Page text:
Language Translation in history: How it changed the world.
As a translation company we’re well aware of the need to provide high-quality language translation services to our clients. We’ve worked on all kinds of subject areas, and into a multitude of languages. What we often don’t think about however, is the effect of sharing knowledge between cultures. As well as the wealth of new information that has been spread across linguistic boundaries thanks to the translation process. So just how important are translations to unlocking the secrets of a culture? Has translation really managed to shape the world as we know it?
Religion and language
A good starting point to broach this subject would be the translations of religious scriptures. Throughout history, translated religious texts have allowed for religion to spread across linguistic boundaries and across the world. Take the Qur’an for example. Originally the Qur’an was written in Arabic, and its contents were available only to those who could read the language. As translators worked on the scriptures, they made them accessible to people from other cultures. This allowed for the spread of Islam to people in other cultures speaking different languages.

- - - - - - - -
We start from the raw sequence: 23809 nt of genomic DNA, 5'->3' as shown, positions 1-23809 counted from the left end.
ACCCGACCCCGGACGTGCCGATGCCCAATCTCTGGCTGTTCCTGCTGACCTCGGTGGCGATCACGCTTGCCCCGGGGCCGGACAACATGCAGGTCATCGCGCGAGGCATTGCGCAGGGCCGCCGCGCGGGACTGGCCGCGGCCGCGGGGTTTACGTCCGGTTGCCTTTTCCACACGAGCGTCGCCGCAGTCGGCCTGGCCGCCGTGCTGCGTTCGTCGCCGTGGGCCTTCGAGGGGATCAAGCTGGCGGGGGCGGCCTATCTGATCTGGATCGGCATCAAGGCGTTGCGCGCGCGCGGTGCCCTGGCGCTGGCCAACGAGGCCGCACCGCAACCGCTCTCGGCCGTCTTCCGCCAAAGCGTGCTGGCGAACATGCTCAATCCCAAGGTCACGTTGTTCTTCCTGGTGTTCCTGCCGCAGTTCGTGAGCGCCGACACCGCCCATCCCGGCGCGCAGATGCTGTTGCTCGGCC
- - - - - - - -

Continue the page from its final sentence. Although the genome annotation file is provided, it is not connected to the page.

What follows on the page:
The same can be said for the spread of western Christianity. Our very own Saint of Translation, St. Jerome, was the first to translate the bible into Latin in the 4th Century. The political power of Latin at the time of the Romans opened the bible up to a much wider audience. Where the Romans went, Christianity seemed to follow.
Since then, the bible has been translated in full into 450 different languages in full, and in sections into over 2000 languages. This has allowed the Christian faith to become completely accessible to people all across the planet. The effects that biblical translation has had on culture and society as a whole are obvious. Without these translations the Christian church may not have been able to dominate religion in Western society in the same way as it does today.
These days, language translation is a booming industry with cultural all kinds of texts are translated into all kinds of languages. The Harry Potter series for example has so far been translated into 67 different languages from across the globe, with that number increasing by the year. But do translations still have the same cultural significance as they did in the days of St. Jerome? What do you think?
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